Using the Disclosure and Barring Service (DBS)

Information for community groups about criminal records checks for volunteers and employees.

This page is written and managed by the Resource Centre (an independent charity). For more information about DBS checking, please contact the Disclosure and Barring Service directly.

Safeguarding in your community group

Many community groups run activities in which it is important to safeguard participants against abuse and neglect.

One way to do this is to check whether prospective volunteers or employees have a criminal record which makes them unsuitable for particular roles within your group. The Disclosure and Barring Service (DBS) provides these checks.

DBS is one way you can safeguard children and vulnerable adults, but you should also think about other ways to keep people safe. For example, what you will do if you have concerns about a child or vulnerable adult’s wellbeing, and how you will make sure your staff and volunteers have the skills and knowledge they need to safeguard children and adults.

For more help with this, see our list of organisations that provide information and training about safeguarding.

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Quick guide to DBS checking

This is the process you will need to go through when thinking about DBS checks.

  1. Is your group legally required to apply for DBS disclosures for your volunteers or employees? If not, what level of disclosure are you eligible to request? Make sure that you are consistent (i.e. you treat people doing the same work in the same way).
  2. Discuss how you will keep DBS information safe and how you will assess whether an individual is suitable for a role in your group. You will need to follow the policies of your umbrella body, and the DBS Code of Practice.
  3. Apply for the DBS check.
  4. Ask the volunteer or employee to show you the certificate when they receive it.
  5. Assess whether the individual is suitable for the role in your group.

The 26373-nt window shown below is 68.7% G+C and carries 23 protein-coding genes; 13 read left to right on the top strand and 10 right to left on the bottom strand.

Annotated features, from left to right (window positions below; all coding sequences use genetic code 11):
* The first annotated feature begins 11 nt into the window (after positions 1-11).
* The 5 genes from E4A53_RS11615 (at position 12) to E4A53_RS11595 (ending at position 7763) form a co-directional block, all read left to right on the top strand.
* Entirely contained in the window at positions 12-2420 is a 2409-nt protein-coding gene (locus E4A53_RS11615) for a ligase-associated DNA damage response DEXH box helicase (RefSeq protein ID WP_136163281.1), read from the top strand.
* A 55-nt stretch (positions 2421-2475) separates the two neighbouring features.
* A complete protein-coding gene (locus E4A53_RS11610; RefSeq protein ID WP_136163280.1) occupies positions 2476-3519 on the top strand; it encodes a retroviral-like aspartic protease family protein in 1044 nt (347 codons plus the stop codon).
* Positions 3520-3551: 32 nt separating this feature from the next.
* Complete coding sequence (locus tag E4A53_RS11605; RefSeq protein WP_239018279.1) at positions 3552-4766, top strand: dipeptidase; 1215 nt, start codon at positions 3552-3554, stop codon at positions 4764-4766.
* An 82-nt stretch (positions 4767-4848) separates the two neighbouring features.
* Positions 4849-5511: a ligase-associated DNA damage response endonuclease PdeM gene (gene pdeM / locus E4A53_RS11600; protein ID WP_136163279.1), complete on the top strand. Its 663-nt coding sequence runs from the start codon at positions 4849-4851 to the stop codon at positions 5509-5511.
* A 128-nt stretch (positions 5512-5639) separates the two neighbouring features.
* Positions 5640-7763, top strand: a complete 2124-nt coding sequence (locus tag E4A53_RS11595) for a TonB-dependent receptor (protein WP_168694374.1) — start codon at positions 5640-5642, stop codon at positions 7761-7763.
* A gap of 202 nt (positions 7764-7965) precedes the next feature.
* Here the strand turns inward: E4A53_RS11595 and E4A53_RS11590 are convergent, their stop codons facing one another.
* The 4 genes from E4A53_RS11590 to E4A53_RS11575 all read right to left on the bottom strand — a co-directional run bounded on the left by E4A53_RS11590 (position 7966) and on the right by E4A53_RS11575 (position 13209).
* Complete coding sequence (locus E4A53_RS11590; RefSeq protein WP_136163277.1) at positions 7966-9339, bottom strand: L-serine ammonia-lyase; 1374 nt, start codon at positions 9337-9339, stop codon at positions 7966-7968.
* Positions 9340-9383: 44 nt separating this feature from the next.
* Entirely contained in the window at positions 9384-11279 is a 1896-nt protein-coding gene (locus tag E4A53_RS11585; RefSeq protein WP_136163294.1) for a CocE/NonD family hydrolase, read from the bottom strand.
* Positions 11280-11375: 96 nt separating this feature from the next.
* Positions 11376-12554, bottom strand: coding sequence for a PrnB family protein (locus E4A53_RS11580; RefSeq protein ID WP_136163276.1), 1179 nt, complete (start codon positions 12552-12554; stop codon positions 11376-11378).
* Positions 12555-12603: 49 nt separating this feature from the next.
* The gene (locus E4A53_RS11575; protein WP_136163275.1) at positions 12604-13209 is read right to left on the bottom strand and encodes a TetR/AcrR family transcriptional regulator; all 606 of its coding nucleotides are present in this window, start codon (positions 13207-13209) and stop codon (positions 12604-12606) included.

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What is a DBS check?

DBS checking is the government’s process for providing information to employers and organisations about whether an individual is suitable for particular types of work. It is carried out by the Disclosure and Barring Service (DBS). There are four main ways the DBS can provide information about people. These are:

Enhanced Disclosure

This is a DBS check that gives details of a person’s convictions (including most spent convictions) plus any cautions, reprimands or warnings held in England and Wales on the Police National Computer, plus any locally held police information considered to be relevant to the job role. Most of the relevant convictions in Scotland and Northern Ireland may also be included.  Some old or minor cautions and convictions are ‘protected’ or filtered out, and are not shown on a DBS certificate. An Enhanced Disclosure can be used for people working regularly or intensively with children or vulnerable adults.

Enhanced Disclosure with barred list check

The DBS keeps a list of people who are barred from taking part in particular kinds of work with children and vulnerable adults. This type of work is known as regulated activity. An Enhanced Disclosure with barred list check includes everything that an Enhanced Disclosure includes, plus whether a person is on the barred list. Anybody doing regulated activity must have this check.

Standard Disclosure

This check includes eveything that an Enhanced Disclosure includes, except for locally held police information. A Standard Disclosure is generally used for people entering professions such as law or accountancy, and is not often relevant for community groups.

Basic check

A basic check only includes convictions and conditional cautions which are unspent. The length of time for a conviction or caution to become spent varies – some convictions and cautions become spent immediately. For information about this, see the government’s online information about basic checks. A basic check can be used for anyone. You can also request one for yourself.

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Who must have a DBS check? (Regulated activity)